The Ups and Downs of Turkish Growth, 2002-2015: Political Dynamics, the European Union and the Institutional Slide
We document a change in the character and quality of Turkish economic growth with a turning point around 2007 and link this change to the reversal in the nature of economic institutions, which underwent a series of growth-enhancing reforms following Turkey's financial crisis in 2001, but then started moving in the opposite direction in the second half of 2000s. This institutional reversal, we argue, is itself a consequence of a turnaround in political factors. The first phase coincided with a deepening in Turkish democracy under the prodding and the guidance of the European Union, and witnessed the waning of the military's influence and the broadening of effective political participation. As Turkey-European Union relations collapsed and internal political dynamics removed the checks against the domination of the governing party, in power since 2002, these political dynamics went into reverse and paved the way for the institutional slide that is largely responsible for the lower-paced and lower-quality growth Turkey has been experiencing since about 2007.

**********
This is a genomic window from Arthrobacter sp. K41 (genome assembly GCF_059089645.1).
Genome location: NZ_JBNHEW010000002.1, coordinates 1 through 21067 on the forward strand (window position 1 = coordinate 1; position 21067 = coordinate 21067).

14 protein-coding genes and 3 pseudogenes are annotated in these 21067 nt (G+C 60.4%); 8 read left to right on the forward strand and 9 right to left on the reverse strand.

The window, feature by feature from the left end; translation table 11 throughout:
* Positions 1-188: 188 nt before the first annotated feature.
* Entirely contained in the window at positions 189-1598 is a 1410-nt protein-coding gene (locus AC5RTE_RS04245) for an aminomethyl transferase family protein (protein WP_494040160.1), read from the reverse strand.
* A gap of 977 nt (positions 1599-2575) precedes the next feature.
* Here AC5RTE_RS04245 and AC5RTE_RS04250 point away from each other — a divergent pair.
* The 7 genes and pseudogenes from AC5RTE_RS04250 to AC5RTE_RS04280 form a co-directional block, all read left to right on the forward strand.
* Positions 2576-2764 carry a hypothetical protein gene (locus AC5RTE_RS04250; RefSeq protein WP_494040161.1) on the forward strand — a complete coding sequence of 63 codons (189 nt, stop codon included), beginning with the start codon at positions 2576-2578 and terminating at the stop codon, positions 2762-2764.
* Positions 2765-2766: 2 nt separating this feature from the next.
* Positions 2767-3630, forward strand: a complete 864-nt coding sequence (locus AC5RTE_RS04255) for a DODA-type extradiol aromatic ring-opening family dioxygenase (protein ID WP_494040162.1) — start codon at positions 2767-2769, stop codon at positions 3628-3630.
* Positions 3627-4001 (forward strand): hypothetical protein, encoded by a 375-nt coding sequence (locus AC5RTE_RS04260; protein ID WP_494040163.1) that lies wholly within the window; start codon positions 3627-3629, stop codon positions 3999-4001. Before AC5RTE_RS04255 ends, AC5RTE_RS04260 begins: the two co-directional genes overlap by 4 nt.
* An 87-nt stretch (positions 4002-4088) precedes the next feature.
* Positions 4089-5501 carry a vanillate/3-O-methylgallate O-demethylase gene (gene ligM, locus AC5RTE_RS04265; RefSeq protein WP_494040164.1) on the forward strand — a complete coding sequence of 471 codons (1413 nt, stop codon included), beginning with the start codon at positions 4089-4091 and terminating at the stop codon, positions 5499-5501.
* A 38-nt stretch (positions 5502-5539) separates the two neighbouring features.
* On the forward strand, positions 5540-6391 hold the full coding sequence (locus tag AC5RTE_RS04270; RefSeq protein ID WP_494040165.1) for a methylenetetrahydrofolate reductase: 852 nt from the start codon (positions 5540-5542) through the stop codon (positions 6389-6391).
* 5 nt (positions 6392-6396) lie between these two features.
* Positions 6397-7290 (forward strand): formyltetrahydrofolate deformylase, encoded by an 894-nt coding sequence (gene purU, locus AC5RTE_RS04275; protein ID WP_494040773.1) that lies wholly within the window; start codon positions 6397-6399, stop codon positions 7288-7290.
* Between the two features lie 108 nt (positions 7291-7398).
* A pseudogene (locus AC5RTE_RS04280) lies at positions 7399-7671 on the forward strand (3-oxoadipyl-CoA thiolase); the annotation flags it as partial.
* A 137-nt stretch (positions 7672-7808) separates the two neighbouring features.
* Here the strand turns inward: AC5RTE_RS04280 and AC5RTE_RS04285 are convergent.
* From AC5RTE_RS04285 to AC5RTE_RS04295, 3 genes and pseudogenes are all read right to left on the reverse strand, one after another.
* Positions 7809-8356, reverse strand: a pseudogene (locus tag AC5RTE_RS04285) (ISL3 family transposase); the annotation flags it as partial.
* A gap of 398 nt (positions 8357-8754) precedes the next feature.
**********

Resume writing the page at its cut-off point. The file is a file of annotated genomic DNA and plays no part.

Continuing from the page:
We thank Izak Atiyas, Ilker Domac, Soli Ozel, Martin Raiser, Dani Rodrik and Sinan Ulgen for very useful comments on an earlier draft. The usual caveat applies. The views expressed herein are those of the authors and do not necessarily reflect the views of the National Bureau of Economic Research.
Murat Ucer is an independent consultant who provides macro advice on the Turkish economy, as part of New York-based Global Source network of advisors